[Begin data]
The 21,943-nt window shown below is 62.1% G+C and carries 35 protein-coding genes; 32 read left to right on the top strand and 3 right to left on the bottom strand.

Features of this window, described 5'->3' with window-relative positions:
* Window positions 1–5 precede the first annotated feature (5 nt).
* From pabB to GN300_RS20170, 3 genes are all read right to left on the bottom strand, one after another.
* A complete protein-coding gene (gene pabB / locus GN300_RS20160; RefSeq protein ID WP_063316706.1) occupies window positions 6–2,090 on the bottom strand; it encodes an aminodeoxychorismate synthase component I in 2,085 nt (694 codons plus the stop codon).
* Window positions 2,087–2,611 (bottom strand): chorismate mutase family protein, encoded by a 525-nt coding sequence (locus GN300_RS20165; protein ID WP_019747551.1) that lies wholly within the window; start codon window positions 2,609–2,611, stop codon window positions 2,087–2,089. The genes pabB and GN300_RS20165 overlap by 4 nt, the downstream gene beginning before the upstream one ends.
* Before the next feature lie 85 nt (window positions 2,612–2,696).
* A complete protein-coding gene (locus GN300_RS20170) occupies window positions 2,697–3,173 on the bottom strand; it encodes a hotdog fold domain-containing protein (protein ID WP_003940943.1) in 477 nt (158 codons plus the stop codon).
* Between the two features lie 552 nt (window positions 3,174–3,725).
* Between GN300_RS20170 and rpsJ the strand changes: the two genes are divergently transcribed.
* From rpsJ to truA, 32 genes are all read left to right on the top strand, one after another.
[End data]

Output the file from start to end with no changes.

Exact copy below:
The 21,943-nt window shown below is 62.1% G+C and carries 35 protein-coding genes; 32 read left to right on the top strand and 3 right to left on the bottom strand.

Features of this window, described 5'->3' with window-relative positions:
* Window positions 1–5 precede the first annotated feature (5 nt).
* From pabB to GN300_RS20170, 3 genes are all read right to left on the bottom strand, one after another.
* A complete protein-coding gene (gene pabB / locus GN300_RS20160; RefSeq protein ID WP_063316706.1) occupies window positions 6–2,090 on the bottom strand; it encodes an aminodeoxychorismate synthase component I in 2,085 nt (694 codons plus the stop codon).
* Window positions 2,087–2,611 (bottom strand): chorismate mutase family protein, encoded by a 525-nt coding sequence (locus GN300_RS20165; protein ID WP_019747551.1) that lies wholly within the window; start codon window positions 2,609–2,611, stop codon window positions 2,087–2,089. The genes pabB and GN300_RS20165 overlap by 4 nt, the downstream gene beginning before the upstream one ends.
* Before the next feature lie 85 nt (window positions 2,612–2,696).
* A complete protein-coding gene (locus GN300_RS20170) occupies window positions 2,697–3,173 on the bottom strand; it encodes a hotdog fold domain-containing protein (protein ID WP_003940943.1) in 477 nt (158 codons plus the stop codon).
* Between the two features lie 552 nt (window positions 3,174–3,725).
* Between GN300_RS20170 and rpsJ the strand changes: the two genes are divergently transcribed.
* From rpsJ to truA, 32 genes are all read left to right on the top strand, one after another.